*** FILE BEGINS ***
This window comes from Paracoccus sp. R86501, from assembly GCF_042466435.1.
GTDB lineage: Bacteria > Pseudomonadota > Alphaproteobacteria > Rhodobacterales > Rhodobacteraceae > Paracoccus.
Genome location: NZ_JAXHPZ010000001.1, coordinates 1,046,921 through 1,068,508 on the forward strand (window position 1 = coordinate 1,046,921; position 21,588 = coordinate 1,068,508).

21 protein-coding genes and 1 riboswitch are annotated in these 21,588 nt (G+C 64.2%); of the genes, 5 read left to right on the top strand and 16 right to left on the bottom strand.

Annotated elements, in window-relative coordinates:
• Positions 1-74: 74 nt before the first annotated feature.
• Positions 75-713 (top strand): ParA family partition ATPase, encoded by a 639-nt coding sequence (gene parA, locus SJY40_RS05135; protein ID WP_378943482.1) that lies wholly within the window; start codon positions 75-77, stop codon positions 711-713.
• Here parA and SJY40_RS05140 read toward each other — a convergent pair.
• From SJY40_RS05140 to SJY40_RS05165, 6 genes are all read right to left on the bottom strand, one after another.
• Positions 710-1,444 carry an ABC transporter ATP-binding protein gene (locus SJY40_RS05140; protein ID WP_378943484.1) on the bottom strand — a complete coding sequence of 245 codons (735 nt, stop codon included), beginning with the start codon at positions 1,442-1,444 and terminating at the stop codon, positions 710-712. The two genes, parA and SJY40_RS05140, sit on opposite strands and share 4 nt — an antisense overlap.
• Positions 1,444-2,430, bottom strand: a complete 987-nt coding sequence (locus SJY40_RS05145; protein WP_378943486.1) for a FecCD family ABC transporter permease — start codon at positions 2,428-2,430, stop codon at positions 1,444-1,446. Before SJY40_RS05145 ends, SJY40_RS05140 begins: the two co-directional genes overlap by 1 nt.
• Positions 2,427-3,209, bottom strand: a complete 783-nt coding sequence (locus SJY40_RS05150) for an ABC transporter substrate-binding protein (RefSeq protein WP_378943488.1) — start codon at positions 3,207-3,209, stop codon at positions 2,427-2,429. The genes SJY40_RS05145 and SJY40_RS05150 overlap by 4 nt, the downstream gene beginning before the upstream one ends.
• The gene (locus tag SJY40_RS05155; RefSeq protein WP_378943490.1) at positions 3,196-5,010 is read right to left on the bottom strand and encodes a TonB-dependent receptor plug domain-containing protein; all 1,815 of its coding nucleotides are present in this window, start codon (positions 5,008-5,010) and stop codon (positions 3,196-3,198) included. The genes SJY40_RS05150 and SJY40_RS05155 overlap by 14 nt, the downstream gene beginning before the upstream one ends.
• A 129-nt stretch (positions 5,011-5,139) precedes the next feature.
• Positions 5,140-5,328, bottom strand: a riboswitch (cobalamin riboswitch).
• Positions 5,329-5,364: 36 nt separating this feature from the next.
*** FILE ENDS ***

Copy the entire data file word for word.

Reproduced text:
This window comes from Paracoccus sp. R86501, from assembly GCF_042466435.1.
GTDB lineage: Bacteria > Pseudomonadota > Alphaproteobacteria > Rhodobacterales > Rhodobacteraceae > Paracoccus.
Genome location: NZ_JAXHPZ010000001.1, coordinates 1,046,921 through 1,068,508 on the forward strand (window position 1 = coordinate 1,046,921; position 21,588 = coordinate 1,068,508).

21 protein-coding genes and 1 riboswitch are annotated in these 21,588 nt (G+C 64.2%); of the genes, 5 read left to right on the top strand and 16 right to left on the bottom strand.

Annotated elements, in window-relative coordinates:
• Positions 1-74: 74 nt before the first annotated feature.
• Positions 75-713 (top strand): ParA family partition ATPase, encoded by a 639-nt coding sequence (gene parA, locus SJY40_RS05135; protein ID WP_378943482.1) that lies wholly within the window; start codon positions 75-77, stop codon positions 711-713.
• Here parA and SJY40_RS05140 read toward each other — a convergent pair.
• From SJY40_RS05140 to SJY40_RS05165, 6 genes are all read right to left on the bottom strand, one after another.
• Positions 710-1,444 carry an ABC transporter ATP-binding protein gene (locus SJY40_RS05140; protein ID WP_378943484.1) on the bottom strand — a complete coding sequence of 245 codons (735 nt, stop codon included), beginning with the start codon at positions 1,442-1,444 and terminating at the stop codon, positions 710-712. The two genes, parA and SJY40_RS05140, sit on opposite strands and share 4 nt — an antisense overlap.
• Positions 1,444-2,430, bottom strand: a complete 987-nt coding sequence (locus SJY40_RS05145; protein WP_378943486.1) for a FecCD family ABC transporter permease — start codon at positions 2,428-2,430, stop codon at positions 1,444-1,446. Before SJY40_RS05145 ends, SJY40_RS05140 begins: the two co-directional genes overlap by 1 nt.
• Positions 2,427-3,209, bottom strand: a complete 783-nt coding sequence (locus SJY40_RS05150) for an ABC transporter substrate-binding protein (RefSeq protein WP_378943488.1) — start codon at positions 3,207-3,209, stop codon at positions 2,427-2,429. The genes SJY40_RS05145 and SJY40_RS05150 overlap by 4 nt, the downstream gene beginning before the upstream one ends.
• The gene (locus tag SJY40_RS05155; RefSeq protein WP_378943490.1) at positions 3,196-5,010 is read right to left on the bottom strand and encodes a TonB-dependent receptor plug domain-containing protein; all 1,815 of its coding nucleotides are present in this window, start codon (positions 5,008-5,010) and stop codon (positions 3,196-3,198) included. The genes SJY40_RS05150 and SJY40_RS05155 overlap by 14 nt, the downstream gene beginning before the upstream one ends.
• A 129-nt stretch (positions 5,011-5,139) precedes the next feature.
• Positions 5,140-5,328, bottom strand: a riboswitch (cobalamin riboswitch).
• Positions 5,329-5,364: 36 nt separating this feature from the next.